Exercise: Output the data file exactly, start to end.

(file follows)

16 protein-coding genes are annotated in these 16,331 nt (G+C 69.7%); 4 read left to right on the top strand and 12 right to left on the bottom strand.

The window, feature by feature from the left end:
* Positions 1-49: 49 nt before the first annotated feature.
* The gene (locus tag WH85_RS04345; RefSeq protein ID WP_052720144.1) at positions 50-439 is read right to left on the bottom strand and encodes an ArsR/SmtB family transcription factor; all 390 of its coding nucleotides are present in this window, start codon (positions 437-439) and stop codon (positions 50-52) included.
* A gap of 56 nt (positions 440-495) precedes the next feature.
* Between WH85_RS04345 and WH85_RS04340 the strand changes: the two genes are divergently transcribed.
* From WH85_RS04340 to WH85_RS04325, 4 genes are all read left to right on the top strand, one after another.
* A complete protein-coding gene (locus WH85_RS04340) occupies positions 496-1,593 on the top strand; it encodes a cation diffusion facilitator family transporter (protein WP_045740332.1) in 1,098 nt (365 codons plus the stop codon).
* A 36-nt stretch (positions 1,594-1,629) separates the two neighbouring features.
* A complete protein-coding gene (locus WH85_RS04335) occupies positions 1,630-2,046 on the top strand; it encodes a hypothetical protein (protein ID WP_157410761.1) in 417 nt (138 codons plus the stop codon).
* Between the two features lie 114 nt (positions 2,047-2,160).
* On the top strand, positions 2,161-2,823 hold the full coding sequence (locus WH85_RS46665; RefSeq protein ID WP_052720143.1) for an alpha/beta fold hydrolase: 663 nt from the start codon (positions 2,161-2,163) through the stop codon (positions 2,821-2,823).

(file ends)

16 protein-coding genes are annotated in these 16,331 nt (G+C 69.7%); 4 read left to right on the top strand and 12 right to left on the bottom strand.

The window, feature by feature from the left end:
* Positions 1-49: 49 nt before the first annotated feature.
* The gene (locus tag WH85_RS04345; RefSeq protein ID WP_052720144.1) at positions 50-439 is read right to left on the bottom strand and encodes an ArsR/SmtB family transcription factor; all 390 of its coding nucleotides are present in this window, start codon (positions 437-439) and stop codon (positions 50-52) included.
* A gap of 56 nt (positions 440-495) precedes the next feature.
* Between WH85_RS04345 and WH85_RS04340 the strand changes: the two genes are divergently transcribed.
* From WH85_RS04340 to WH85_RS04325, 4 genes are all read left to right on the top strand, one after another.
* A complete protein-coding gene (locus WH85_RS04340) occupies positions 496-1,593 on the top strand; it encodes a cation diffusion facilitator family transporter (protein WP_045740332.1) in 1,098 nt (365 codons plus the stop codon).
* A 36-nt stretch (positions 1,594-1,629) separates the two neighbouring features.
* A complete protein-coding gene (locus WH85_RS04335) occupies positions 1,630-2,046 on the top strand; it encodes a hypothetical protein (protein ID WP_157410761.1) in 417 nt (138 codons plus the stop codon).
* Between the two features lie 114 nt (positions 2,047-2,160).
* On the top strand, positions 2,161-2,823 hold the full coding sequence (locus WH85_RS46665; RefSeq protein ID WP_052720143.1) for an alpha/beta fold hydrolase: 663 nt from the start codon (positions 2,161-2,163) through the stop codon (positions 2,821-2,823).